Because loose leaf gold is so thin and will jump with a breath of air, the first step of opening the packet of gold to a single leaf is an exercise in slowness. With practice, loose gold can be successfully straightened or picked up and laid with a tweezer.
Carefully lay down the film on the gold leaf. The accompanying tissue helps control the static electricity, which is what transfers the gold to the film without an adhesive.
The flash of gold! After gold adheres to the film, carefully cover it with the tissue. Replace in packet. When ready to use, cut a piece of the film with the amount of gold leaf you want. Check carefully which side you are using; it’s easy to put the wrong side down. Wait a while before applying a second layer if necessary.
We practiced gilding with gold leaf, silver leaf, palladium leaf (a precious metal, close to silver in color, but will not tarnish), loose copper and loose imitation gold. Different bases worked better or worse for different metals. Some bases prefer loose leaf gold, some are fine with patent, some are better in lower humidity, some better with imitation metals, some can be burnished well and some are ruined by it. We worked with various recipes of gum ammoniac, garlic, and a gesso with the traditional ability to be lightly scraped and burnished, before laying the gold.
Judy showed us a piece of seccotine, made from fish skin and used to make fish glue, which appears in some traditional gesso recipes. It was also used as the flexible window coverings in horse-drawn carriages!
Here Judy is measuring honey by the drop, a trickier thing than it sounds, given the nature of honey. The proportion of sweetener (honey or sugar) can be adjusted in the recipe depending on the humidity of the work area. Too much will spoil the gilding, not enough and it won’t stick. A drier climate will want a little more honey in the recipe. When measuring for mordant recipes, use the smallest spoon you can find to avoid making more than you need. A salt cellar spoon works well for this.
Have a very clean work area, no grease, glue or water. Wipe your tools with rubbing alcohol to get rid of grease from hands or any debris. Prepare your space for gilding, with all your tools at the ready. Keep the paper absolutely flat on a very smooth surface; a plate glass or marble surface is also cold which will aid the dew point when laying the gold. Let everything dry naturally by air.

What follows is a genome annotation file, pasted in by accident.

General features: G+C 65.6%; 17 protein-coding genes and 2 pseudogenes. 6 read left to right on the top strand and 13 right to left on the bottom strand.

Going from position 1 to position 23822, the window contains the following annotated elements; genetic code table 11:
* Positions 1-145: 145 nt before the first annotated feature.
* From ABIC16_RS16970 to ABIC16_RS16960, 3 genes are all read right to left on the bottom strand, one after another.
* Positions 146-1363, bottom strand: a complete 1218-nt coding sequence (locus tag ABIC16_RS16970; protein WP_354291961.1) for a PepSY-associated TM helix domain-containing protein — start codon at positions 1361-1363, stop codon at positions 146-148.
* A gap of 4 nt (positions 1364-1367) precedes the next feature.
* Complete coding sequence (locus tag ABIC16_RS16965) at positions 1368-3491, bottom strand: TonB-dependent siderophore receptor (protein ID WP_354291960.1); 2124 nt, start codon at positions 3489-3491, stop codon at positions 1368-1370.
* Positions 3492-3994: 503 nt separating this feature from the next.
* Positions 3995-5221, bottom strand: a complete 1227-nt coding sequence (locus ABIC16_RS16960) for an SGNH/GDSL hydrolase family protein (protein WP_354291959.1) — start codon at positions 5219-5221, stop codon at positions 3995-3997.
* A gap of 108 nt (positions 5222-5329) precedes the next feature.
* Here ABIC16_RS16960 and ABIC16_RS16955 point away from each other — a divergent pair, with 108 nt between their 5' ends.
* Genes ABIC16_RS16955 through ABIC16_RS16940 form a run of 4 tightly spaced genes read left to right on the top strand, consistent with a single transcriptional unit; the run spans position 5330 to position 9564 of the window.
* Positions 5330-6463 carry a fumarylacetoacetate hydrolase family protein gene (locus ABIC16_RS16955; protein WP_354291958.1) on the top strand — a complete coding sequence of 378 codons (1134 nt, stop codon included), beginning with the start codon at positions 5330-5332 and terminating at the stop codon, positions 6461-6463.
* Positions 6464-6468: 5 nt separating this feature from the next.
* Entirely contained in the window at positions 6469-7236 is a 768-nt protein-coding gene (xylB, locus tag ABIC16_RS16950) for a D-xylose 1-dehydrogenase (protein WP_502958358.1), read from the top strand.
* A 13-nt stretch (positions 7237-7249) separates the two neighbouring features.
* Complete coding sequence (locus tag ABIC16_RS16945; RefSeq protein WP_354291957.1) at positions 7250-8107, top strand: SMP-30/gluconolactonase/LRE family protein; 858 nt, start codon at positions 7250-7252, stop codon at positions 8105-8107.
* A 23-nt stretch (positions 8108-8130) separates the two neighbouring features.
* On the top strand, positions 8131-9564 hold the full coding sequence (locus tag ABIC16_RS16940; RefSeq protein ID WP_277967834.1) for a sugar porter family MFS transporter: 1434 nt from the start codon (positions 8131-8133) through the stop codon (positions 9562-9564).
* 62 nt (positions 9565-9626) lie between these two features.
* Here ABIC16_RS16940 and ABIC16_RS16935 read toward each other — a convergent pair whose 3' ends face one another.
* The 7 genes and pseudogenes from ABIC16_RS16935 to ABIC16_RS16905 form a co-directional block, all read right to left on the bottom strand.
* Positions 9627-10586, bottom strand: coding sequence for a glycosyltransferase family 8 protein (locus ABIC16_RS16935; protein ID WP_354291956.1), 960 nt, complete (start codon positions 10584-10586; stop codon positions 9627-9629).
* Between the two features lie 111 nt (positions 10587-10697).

A freshly gilded letter, with the edges not yet cleaned up. Judy recommended that it is best to wait a little while before brushing away the excess to give the humidified base a chance to thoroughly dry.
Another interpretation of the same letter, showing the rich power of outlining with gold.
Perhaps the most important information I learned was to use a hygrometer to measure the humidity in a room where you will work. I have since gotten a good digital one online for about $10. Humidity is KEY. The optimum humidity for gilding is between 63 and 73 percent. The dew point is best in the morning, making it the best time for gilding. One trick Judy uses is to put the paper with base applied and dried into her refrigerator humidifier drawer for twenty minutes. There are workarounds for the dry climate that we live in. The reason breathing on the base alone will not give good results is that the substrate often needs to be humidified also.
I was grateful to learn some tried and true techniques for achieving success in gilding. The “ancients” had more time for this than we do. Gilding asks us to slow down, have patience, let materials humidify and dry in their time, not ours. With all the little containers of ingredients and mixes around, the room began to have the feeling of an alchemical lab. If we had been using traditional gesso made with white lead, we really would have seemed to be accomplishing the alchemist’s task of turning lead into gold!
Many of the specialized supplies mentioned in this article are available from John Neal, Bookseller to Calligrapher and Bookbinders. Photos of this workshop by Jessie Evans, used with permission. Many thanks to all who contributed to this enlightening workshop!